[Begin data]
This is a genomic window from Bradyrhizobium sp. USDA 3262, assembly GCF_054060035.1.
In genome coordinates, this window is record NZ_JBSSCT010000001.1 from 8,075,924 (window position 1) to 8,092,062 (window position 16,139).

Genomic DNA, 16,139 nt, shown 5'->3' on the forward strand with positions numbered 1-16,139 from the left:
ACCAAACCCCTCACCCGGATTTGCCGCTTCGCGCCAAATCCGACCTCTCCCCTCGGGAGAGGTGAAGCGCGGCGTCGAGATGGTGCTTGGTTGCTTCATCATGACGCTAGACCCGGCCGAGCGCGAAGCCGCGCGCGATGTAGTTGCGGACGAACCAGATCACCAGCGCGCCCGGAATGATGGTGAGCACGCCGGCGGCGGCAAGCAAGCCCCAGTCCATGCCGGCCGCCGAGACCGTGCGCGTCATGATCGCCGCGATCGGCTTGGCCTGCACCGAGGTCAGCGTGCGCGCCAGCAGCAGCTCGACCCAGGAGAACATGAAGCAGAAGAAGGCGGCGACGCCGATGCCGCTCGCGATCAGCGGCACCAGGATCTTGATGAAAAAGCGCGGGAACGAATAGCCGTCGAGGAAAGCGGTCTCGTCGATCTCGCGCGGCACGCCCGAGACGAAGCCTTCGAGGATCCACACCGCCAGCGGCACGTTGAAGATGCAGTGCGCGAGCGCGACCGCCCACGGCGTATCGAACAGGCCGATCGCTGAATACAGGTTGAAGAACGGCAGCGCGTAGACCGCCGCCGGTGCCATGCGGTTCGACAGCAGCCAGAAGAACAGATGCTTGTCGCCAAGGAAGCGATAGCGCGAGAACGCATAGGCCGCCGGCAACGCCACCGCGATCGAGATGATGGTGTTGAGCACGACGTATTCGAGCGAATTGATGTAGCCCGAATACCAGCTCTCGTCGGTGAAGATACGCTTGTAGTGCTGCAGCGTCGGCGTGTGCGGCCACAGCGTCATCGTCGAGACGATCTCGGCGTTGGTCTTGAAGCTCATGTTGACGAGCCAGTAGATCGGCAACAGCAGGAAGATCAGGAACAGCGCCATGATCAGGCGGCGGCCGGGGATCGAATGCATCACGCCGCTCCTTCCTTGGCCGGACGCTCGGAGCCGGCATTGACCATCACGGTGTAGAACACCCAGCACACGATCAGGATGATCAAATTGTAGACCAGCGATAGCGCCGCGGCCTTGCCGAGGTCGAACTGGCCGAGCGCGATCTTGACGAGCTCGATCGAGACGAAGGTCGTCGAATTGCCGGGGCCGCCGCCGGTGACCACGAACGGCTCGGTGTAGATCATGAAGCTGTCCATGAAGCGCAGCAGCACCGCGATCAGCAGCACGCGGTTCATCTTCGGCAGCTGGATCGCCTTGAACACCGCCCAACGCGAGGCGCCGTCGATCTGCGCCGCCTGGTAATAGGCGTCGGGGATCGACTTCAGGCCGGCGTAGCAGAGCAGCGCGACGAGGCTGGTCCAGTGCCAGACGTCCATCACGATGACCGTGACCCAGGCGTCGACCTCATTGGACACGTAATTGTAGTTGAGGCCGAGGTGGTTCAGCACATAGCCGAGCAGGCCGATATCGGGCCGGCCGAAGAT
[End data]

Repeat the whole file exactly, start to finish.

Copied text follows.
This is a genomic window from Bradyrhizobium sp. USDA 3262, assembly GCF_054060035.1.
In genome coordinates, this window is record NZ_JBSSCT010000001.1 from 8,075,924 (window position 1) to 8,092,062 (window position 16,139).

Genomic DNA, 16,139 nt, shown 5'->3' on the forward strand with positions numbered 1-16,139 from the left:
ACCAAACCCCTCACCCGGATTTGCCGCTTCGCGCCAAATCCGACCTCTCCCCTCGGGAGAGGTGAAGCGCGGCGTCGAGATGGTGCTTGGTTGCTTCATCATGACGCTAGACCCGGCCGAGCGCGAAGCCGCGCGCGATGTAGTTGCGGACGAACCAGATCACCAGCGCGCCCGGAATGATGGTGAGCACGCCGGCGGCGGCAAGCAAGCCCCAGTCCATGCCGGCCGCCGAGACCGTGCGCGTCATGATCGCCGCGATCGGCTTGGCCTGCACCGAGGTCAGCGTGCGCGCCAGCAGCAGCTCGACCCAGGAGAACATGAAGCAGAAGAAGGCGGCGACGCCGATGCCGCTCGCGATCAGCGGCACCAGGATCTTGATGAAAAAGCGCGGGAACGAATAGCCGTCGAGGAAAGCGGTCTCGTCGATCTCGCGCGGCACGCCCGAGACGAAGCCTTCGAGGATCCACACCGCCAGCGGCACGTTGAAGATGCAGTGCGCGAGCGCGACCGCCCACGGCGTATCGAACAGGCCGATCGCTGAATACAGGTTGAAGAACGGCAGCGCGTAGACCGCCGCCGGTGCCATGCGGTTCGACAGCAGCCAGAAGAACAGATGCTTGTCGCCAAGGAAGCGATAGCGCGAGAACGCATAGGCCGCCGGCAACGCCACCGCGATCGAGATGATGGTGTTGAGCACGACGTATTCGAGCGAATTGATGTAGCCCGAATACCAGCTCTCGTCGGTGAAGATACGCTTGTAGTGCTGCAGCGTCGGCGTGTGCGGCCACAGCGTCATCGTCGAGACGATCTCGGCGTTGGTCTTGAAGCTCATGTTGACGAGCCAGTAGATCGGCAACAGCAGGAAGATCAGGAACAGCGCCATGATCAGGCGGCGGCCGGGGATCGAATGCATCACGCCGCTCCTTCCTTGGCCGGACGCTCGGAGCCGGCATTGACCATCACGGTGTAGAACACCCAGCACACGATCAGGATGATCAAATTGTAGACCAGCGATAGCGCCGCGGCCTTGCCGAGGTCGAACTGGCCGAGCGCGATCTTGACGAGCTCGATCGAGACGAAGGTCGTCGAATTGCCGGGGCCGCCGCCGGTGACCACGAACGGCTCGGTGTAGATCATGAAGCTGTCCATGAAGCGCAGCAGCACCGCGATCAGCAGCACGCGGTTCATCTTCGGCAGCTGGATCGCCTTGAACACCGCCCAACGCGAGGCGCCGTCGATCTGCGCCGCCTGGTAATAGGCGTCGGGGATCGACTTCAGGCCGGCGTAGCAGAGCAGCGCGACGAGGCTGGTCCAGTGCCAGACGTCCATCACGATGACCGTGACCCAGGCGTCGACCTCATTGGACACGTAATTGTAGTTGAGGCCGAGGTGGTTCAGCACATAGCCGAGCAGGCCGATATCGGGCCGGCCGAAGAT